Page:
In his commentary on the parable of the unrighteous steward, Bishop Theophanes the Recluse writes: "Fix in your mind beforehand that in the parables it is not necessary to impart a meaning to every feature, but to hold to only the main thought of the parable, which is almost always indicated by the Lord Himself. For example, the Lord calls Himself "a thief" only in the sense that He will come unexpectedly and unnoticed. All the other features that distinguish a thief should not be taken into account. So also in this parable, the Lord had in mind to indicate only one feature, namely, how the unjust steward, having heard that dismissal awaits him, did not stand about gaping, but at once got down to business and provided for himself for the future. The application is such," continues Hierarch Theophanes: "We, knowing for sure that deprivation of the kingdom awaits us, pay no heed: We live as we live, as if no misfortune whatsoever awaits us. The Lord also expressed such a thought when he said: "The children of this world are wiser than the children of light".

Metropolitan Philaret of Moscow explains the meaning of the words, Make to yourselves friends of the mammon of unrighteousness in the following manner: "…the Syrians had an idol, which they called Mammon and superstitiously venerated as the protector of wealth. From this, the same name, mammon, was transferred also to wealth itself. Of course, the Lord, not without reason, instead of the simple name of wealth, used the word mammon, in which the notion of wealth is united with the notion of idolatry; and one may suppose no other reason for this than that He wanted not simply to signify wealth, but wealth gathered with a passion, possessed with a passion, made into an idol of the heart. In this manner, the meaning of the whole expression, mammon of unrighteousness, is defined. This means wealth that is made unrighteous and depraved through passion for it; for, in the sacred tongue, unrighteousness can signify vice in general, just as righteousness can signify virtue in general. What, therefore, does the instruction, Make to yourselves friends of the mammon of unrighteousness, mean? It means: Turn wealth, which through passion easily becomes for us the mammon of unrighteousness, the substance of vice, an idol, into a good acquisition by doing good to the poor, and obtain in them spiritual friends and intercessors for you. As for those rich who not only are not free of the unrighteousness of passion for wealth, but also are burdened by the unrighteousness of it's abuse - in vain do they seek for an easy means of covering their unrighteousness in the parable of the unrighteous steward. But if they want true guidance that applies properly to them, then they will find it in the story of Zaccheus".

Let us follow Metropolitan Philaret's advice. Let us recall Zaccheus. Christ desired to abide in the house of Zaccheus the Publican, the chief of the tax collectors, a kind of minister of finances. Almost everyone regarded him with contempt. Christ's entry into his house regenerated Zaccheus and resurrected in him the very best qualities of the soul. Zaccheus, in the hearing of everyone, solemnly promised Christ God: Behold, Lord, the half of my goods I give to the poor; and if I have taken any thing from any man by false accusation, I restore him fourfold (Luke 19:8). In other words, Zaccheus promised to give to the poor half of those goods that were acquired by him through honest means. Everything that was acquired in an unrighteous manner he will duly return, and he will even add from the wealth that remains to him in order to return fourfold to those offended by him.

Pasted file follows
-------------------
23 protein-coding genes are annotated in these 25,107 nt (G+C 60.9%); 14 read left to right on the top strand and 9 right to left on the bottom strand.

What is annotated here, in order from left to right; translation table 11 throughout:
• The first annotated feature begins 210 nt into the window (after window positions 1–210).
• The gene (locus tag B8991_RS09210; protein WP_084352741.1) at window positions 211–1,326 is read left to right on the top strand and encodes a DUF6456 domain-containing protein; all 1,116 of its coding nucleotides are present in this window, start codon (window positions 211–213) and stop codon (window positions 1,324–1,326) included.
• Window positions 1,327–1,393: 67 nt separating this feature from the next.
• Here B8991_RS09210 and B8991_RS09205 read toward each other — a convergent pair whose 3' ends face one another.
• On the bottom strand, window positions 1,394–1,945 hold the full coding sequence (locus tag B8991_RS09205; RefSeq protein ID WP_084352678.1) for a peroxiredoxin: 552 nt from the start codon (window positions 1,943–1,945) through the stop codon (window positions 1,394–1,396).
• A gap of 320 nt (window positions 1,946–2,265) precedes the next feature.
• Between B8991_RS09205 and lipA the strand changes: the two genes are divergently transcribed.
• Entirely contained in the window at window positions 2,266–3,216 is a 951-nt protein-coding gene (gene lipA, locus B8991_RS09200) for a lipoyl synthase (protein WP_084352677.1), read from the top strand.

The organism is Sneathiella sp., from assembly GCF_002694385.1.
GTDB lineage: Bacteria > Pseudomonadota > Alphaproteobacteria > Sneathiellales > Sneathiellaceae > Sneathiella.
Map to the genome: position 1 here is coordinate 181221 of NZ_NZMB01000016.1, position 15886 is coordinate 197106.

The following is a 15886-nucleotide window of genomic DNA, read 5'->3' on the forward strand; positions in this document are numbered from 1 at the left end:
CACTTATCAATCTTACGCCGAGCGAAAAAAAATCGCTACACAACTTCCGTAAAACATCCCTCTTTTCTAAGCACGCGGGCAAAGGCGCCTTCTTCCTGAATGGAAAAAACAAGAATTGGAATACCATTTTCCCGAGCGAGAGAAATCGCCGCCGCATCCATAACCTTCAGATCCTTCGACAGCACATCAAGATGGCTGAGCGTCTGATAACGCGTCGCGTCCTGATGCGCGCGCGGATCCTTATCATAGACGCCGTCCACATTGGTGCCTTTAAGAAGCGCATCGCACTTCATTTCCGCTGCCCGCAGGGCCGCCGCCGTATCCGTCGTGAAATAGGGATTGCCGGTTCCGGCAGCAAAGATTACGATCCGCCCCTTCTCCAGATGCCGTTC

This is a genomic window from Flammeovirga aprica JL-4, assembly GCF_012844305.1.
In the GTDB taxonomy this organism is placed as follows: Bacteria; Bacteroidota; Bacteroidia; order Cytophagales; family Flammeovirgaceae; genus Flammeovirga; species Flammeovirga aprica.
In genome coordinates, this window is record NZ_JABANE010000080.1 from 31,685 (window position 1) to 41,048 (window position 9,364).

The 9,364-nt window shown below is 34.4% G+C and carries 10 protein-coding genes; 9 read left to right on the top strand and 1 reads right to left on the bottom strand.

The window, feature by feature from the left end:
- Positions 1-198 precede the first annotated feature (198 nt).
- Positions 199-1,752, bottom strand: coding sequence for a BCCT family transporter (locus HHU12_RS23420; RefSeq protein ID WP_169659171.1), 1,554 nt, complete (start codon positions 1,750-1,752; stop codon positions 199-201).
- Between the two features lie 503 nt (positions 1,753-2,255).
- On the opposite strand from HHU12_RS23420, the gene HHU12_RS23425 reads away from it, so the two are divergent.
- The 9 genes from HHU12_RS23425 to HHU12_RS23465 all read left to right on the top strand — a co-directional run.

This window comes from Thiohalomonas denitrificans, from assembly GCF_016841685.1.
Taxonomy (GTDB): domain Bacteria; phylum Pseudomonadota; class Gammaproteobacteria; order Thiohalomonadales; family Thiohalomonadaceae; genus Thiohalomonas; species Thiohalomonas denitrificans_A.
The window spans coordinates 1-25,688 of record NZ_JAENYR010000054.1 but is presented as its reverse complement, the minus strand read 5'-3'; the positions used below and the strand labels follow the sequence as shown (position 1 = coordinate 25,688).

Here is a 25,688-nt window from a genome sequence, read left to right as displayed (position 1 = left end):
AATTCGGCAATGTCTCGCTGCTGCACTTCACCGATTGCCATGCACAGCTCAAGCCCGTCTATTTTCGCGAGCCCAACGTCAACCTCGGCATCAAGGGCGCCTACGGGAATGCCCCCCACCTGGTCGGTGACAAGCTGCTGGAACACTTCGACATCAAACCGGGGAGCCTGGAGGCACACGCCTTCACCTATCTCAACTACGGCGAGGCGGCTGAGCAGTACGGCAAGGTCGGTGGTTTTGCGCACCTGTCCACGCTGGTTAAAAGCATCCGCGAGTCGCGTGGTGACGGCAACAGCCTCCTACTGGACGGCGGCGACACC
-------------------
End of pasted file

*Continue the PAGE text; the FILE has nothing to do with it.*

Touched by God's grace, Zaccheus, as also the steward of the parable, showed shrewdness toward correcting his serious errors and sins. Here we Christians, too, must act resourcefully regarding works of mercy and life in general. If we have offended anyone - let us ask forgiveness. If we have dishonestly appropriated someone else's goods - let us return them. And only then will God accept our sacrifice to Him, according to the Lord's words: Therefore if thou bring thy gift to the altar, and there rememberest that thy brother hath ought against thee; leave there thy gift before the altar, and go thy way; first be reconciled to thy brother, and then come and offer thy gift (Matthew 5:23-24).

"Millions came and went". Earthly wealth is temporary property; it is here today, and done tomorrow. One must not rely on earthly wealth; it is better to share it with our poor brothers and sisters. By this we acquire friends before God. Helping them, we help God. He that is faithful in that which is least is faithful also in much: and he that is unjust in the least is unjust also in much, says the Lord; and further: If therefore ye have not been faithful in the unrighteous mammon, who will commit to your trust the true riches? And if ye have not been faithful in that which is another man's, who shall give you that which is your own? (Luke 16:10-12). These words of Christ indicate the general moral law, according to which faithfulness and unfaithfulness are based on a man's feeling of conscientiousness; whoever is directed by the feeling of conscientiousness will be faithful in everything. He, who is unfaithful in earthly goods, that is, who is not able to manage them for the salvation of his soul, cannot be entrusted (Matthew 7:6) with possession of the higher, spiritual wealth - the grace filled gifts of the Holy Spirit that lead to life eternal. And what is "that which is another man's"? That which is earthly; but our fatherland and wealth are in heaven.

ŠV. Potapov